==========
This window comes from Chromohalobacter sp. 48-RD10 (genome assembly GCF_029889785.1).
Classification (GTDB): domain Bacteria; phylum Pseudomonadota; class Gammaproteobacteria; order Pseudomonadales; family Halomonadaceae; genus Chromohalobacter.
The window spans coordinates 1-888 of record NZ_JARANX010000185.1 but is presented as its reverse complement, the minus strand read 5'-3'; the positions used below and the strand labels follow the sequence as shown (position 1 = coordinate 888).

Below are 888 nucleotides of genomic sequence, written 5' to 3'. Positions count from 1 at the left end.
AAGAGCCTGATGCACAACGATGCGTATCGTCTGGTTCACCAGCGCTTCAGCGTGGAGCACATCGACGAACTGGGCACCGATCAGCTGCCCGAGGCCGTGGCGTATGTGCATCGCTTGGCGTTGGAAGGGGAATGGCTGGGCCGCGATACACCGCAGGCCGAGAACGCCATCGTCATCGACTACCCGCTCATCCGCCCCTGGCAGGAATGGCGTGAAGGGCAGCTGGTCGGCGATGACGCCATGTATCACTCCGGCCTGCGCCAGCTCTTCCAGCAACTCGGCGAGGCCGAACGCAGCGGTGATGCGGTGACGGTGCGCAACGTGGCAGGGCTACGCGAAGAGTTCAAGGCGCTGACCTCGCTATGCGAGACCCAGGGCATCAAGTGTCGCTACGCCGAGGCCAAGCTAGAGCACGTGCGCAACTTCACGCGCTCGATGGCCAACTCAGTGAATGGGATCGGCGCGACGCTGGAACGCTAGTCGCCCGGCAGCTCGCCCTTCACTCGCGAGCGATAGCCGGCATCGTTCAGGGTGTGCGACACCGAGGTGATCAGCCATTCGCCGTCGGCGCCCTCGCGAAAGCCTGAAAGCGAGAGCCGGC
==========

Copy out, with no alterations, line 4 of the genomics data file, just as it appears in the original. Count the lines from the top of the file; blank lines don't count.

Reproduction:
Below are 888 nucleotides of genomic sequence, written 5' to 3'. Positions count from 1 at the left end.